“It was a really great sense of assurance [from Ken] like, ‘Hey, I support this,’” Ron says.

However, craft malt in the U.S. still faces hurdles. Paramount for brewers is whether the cost pencils out.

“If you’re paying two times or three times the price for your raw materials,” Ken says, “that’s a hard place to be unless you command enough of a premium on the beer that you can justify that cost.”

How drinkers use their dollars, then, is influential. Eavesdrop at the bar, and malt varieties aren’t often swaying beer orders; hops reign.

“You’ve got to get people to value it as an incredibly important ingredient in beer,” says Ron, who thinks the discerning questions people ask at the grocery store are perfectly relevant to craft malt. “Who grew it? How was it grown? Is it sustainable? Is it organic? That creates more of a connection between the consumer and the product.”

Brian and the Riverbend team, for example, source everything within 500 miles of Asheville, all from family-owned farms. And when you look at the map, they neighbor quite a few states whose craft brewers could tell rich stories with their beers.

“It gives them an opportunity to say, ‘Hey, this is truly a Georgia-made beer with Georgia-grown grain. I know the grower,’” Brian says. “Sort of following that farm-to-table format.”

Open bag of malted oats from Riverbend Malt House

Pouring craft malted barley between hands

Moreover, flavor can shift from backyard to backyard.

“There’s a bit of terroir tied into this,” Brian says, “That region, specifically the soils and the climate, can drive some flavor profiles. There’s some articles out there that would argue against that, but there’s no way it can’t be part of the equation. We taste the difference. I can taste regional differences from the same barley varieties.”

Ron draws a comparison: think of barley like hop varieties. You have Citra, Simcoe or Cascade hops, for example, like you have Copeland, Metcalfe or Butta 12—a barley variety developed at UC Davis with the Sacramento Valley in mind.

Craft malt samples on display at Admiral Maltings

Beyond where malt’s grown, though, its flavor hinges on plenty more. Yes, how you soak the grain. Yes, how you manage germination. Yes, most certainly, how you dry it in the kiln.

“It’s more for someone to learn about,” Ron says. “It’s not just like, ‘Oh, this is basil, this is oregano, this is salt, and this is pepper.’ Everything has a different taste, [but] it’s from one source, it’s one plant.”

We’re right there learning, too. We’ve put both Admiral and Riverbend craft malt toward releases big and small, and we’re fans of the outcome.

At our Mills River location we brew Southern Gothic unfiltered pilsner, which features Riverbend’s Southern Select pale malt. It’s a blend of two-row barley varieties, curated like coffee roasters might blend beans to conjure certain flavors.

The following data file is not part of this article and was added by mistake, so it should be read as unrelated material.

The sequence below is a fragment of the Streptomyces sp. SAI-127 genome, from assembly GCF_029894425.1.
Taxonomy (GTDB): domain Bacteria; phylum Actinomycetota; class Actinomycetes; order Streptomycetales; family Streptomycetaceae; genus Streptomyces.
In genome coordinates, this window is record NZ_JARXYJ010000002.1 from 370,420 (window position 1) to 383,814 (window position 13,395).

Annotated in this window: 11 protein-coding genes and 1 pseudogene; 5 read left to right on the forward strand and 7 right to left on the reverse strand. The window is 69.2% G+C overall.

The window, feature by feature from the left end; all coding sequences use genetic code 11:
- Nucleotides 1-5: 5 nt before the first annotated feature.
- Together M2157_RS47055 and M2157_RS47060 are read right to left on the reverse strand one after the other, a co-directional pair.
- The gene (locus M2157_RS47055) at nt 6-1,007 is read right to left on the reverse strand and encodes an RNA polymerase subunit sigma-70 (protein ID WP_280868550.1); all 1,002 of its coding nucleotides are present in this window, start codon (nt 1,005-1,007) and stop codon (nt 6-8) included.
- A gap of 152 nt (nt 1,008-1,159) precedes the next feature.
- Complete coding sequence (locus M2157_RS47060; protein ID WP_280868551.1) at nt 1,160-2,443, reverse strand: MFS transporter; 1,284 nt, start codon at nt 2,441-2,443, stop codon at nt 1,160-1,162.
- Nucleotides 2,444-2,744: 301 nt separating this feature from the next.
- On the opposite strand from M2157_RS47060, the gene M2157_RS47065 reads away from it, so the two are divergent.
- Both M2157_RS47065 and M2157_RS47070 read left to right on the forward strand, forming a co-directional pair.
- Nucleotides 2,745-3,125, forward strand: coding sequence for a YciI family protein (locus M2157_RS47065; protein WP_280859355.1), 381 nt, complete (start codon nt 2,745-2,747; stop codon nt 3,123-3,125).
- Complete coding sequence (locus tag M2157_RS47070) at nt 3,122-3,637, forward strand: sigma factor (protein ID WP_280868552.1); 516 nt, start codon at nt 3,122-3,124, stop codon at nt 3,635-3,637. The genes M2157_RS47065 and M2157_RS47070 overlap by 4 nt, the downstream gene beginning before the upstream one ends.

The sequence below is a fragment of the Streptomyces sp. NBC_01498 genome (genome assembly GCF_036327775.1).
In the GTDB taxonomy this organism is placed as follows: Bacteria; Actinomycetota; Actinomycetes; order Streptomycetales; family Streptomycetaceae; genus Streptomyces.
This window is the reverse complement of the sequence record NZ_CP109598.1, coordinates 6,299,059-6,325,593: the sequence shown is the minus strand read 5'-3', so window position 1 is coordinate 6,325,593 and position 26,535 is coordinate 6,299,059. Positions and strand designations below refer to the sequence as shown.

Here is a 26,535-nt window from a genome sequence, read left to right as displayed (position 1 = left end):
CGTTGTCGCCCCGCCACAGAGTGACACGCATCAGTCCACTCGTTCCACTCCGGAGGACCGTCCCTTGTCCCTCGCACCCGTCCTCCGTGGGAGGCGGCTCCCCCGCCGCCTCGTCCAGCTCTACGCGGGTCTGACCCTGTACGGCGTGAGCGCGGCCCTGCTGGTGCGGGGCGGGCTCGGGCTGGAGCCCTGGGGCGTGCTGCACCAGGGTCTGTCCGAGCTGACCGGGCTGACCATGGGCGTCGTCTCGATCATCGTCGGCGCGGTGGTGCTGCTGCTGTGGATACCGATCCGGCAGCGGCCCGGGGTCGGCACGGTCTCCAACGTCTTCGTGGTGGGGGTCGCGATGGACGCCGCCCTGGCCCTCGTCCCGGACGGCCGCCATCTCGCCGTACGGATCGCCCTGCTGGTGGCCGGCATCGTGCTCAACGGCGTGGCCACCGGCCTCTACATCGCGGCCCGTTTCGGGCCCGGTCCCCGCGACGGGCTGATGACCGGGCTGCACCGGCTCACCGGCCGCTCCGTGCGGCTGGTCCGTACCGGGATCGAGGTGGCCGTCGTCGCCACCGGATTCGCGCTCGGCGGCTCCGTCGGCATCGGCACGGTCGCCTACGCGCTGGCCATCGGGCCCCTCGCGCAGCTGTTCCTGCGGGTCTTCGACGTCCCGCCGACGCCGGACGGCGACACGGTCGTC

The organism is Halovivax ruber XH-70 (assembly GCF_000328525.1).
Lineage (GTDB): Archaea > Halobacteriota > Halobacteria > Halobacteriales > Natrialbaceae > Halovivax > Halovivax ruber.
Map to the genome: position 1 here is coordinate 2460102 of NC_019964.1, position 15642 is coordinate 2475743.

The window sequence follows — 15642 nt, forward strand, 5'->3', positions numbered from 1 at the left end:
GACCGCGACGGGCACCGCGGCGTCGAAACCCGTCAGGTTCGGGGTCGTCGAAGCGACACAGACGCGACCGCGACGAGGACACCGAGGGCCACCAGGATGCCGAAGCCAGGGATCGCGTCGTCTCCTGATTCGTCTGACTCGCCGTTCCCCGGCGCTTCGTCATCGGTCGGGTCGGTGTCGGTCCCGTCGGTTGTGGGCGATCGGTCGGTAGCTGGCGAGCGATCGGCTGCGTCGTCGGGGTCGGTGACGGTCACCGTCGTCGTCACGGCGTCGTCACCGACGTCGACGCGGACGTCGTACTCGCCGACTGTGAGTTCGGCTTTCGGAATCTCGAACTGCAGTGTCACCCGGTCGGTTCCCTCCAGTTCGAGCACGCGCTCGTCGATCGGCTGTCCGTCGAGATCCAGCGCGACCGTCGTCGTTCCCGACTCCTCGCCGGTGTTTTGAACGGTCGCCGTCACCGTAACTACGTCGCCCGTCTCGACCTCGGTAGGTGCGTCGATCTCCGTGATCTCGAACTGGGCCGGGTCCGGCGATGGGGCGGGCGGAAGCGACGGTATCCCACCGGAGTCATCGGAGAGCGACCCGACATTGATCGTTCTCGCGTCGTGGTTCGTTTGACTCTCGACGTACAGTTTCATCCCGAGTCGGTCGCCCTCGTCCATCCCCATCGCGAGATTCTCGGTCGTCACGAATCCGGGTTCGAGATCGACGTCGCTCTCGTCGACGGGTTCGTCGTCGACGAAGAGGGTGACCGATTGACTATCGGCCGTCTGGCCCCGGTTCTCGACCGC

“Really the concept was, seasonally [like coffee] we take the best beans,” Brian explains. “So we take the best grain that we get from the season and then we’ll make that Southern Select.”

Can and full glass of Sierra Nevada Southern Gothic Pilsner

“It gives a nice flavor which is like a whole-grain bread, a little grassy and sweet,” says Scott Jennings, our Innovation Brewmaster in Mills River. “It lends unique character to a beer that we only sell in the Southeast.”

For our Oktoberfest release in 2018, Ron and his team developed Admiral’s Hearth, a dark Munich-style malt that leans on the art and science of kilning.

“We definitely did some hot, moist [air] re-circulation to break down some of the sugars and proteins at lower temperatures,” Ron says, “so that when we blast it with higher temperatures to finish it off, there’s more soluble proteins in there to get color out of.”

“Hearth, when you just chew the kernels, tastes nutty and bready with a pleasant sweetness like toffee,” says James Conery, our Product Innovation Manager in Chico. “It drove the rich amber hues in Oktoberfest and helped with the depth of malt flavor.”

Single bottle and full glass of Sierra Nevada's 2018 Oktoberfest beer release

This fall, we’ll use another Admiral product, one that’s hyperlocal: our own Estate malt, grown on 100 acres of brewery land. Admiral spearheads the malting, a decision that’s about more than proximity. Ron only partners with certified-organic or no-till agriculture, and all of our Estate farming bears the Oregon Tilth stamp.

Another noble stamp is the Craft Malt Certified Seal. If a brewery checks certain boxes, they have an extra tool to proclaim local! A beer made with at least 10% craft malt (by weight), for example, qualifies for the seal.

Ron says that volume, despite its virtue, is “very small.”

Beer tap handles at The Rake in Alameda, California

Booth seat and glass of beer at The Rake

The future’s uphill, but Ron buzzes with optimism. It’s palpable as he pours us beer samples at The Rake, the pub inside Admiral. Booth seating lines a wall where the process and the product are separated only by a pane of glass. The taps exclusively feature breweries who use Admiral malt. Our tasters include HenHouse’s Philadelphia Experiment IPA, Harmonic’s Evil Goat Bock, and Seismic’s Alluvium Pilsner, which Ron sips and studies.

“I can tell this has this softness,” he admires, “but also a little bit of graininess—not astringent and not in a rye way, but not in a sweet way either.”

It’s the middle of San Francisco Beer Week, perhaps a gauge for where drinkers’ affections lie. Ron says it couldn’t have started better at The Rake.

“We had our record Sunday, I’ll tell you that.”

Sounds like plenty of malt talk.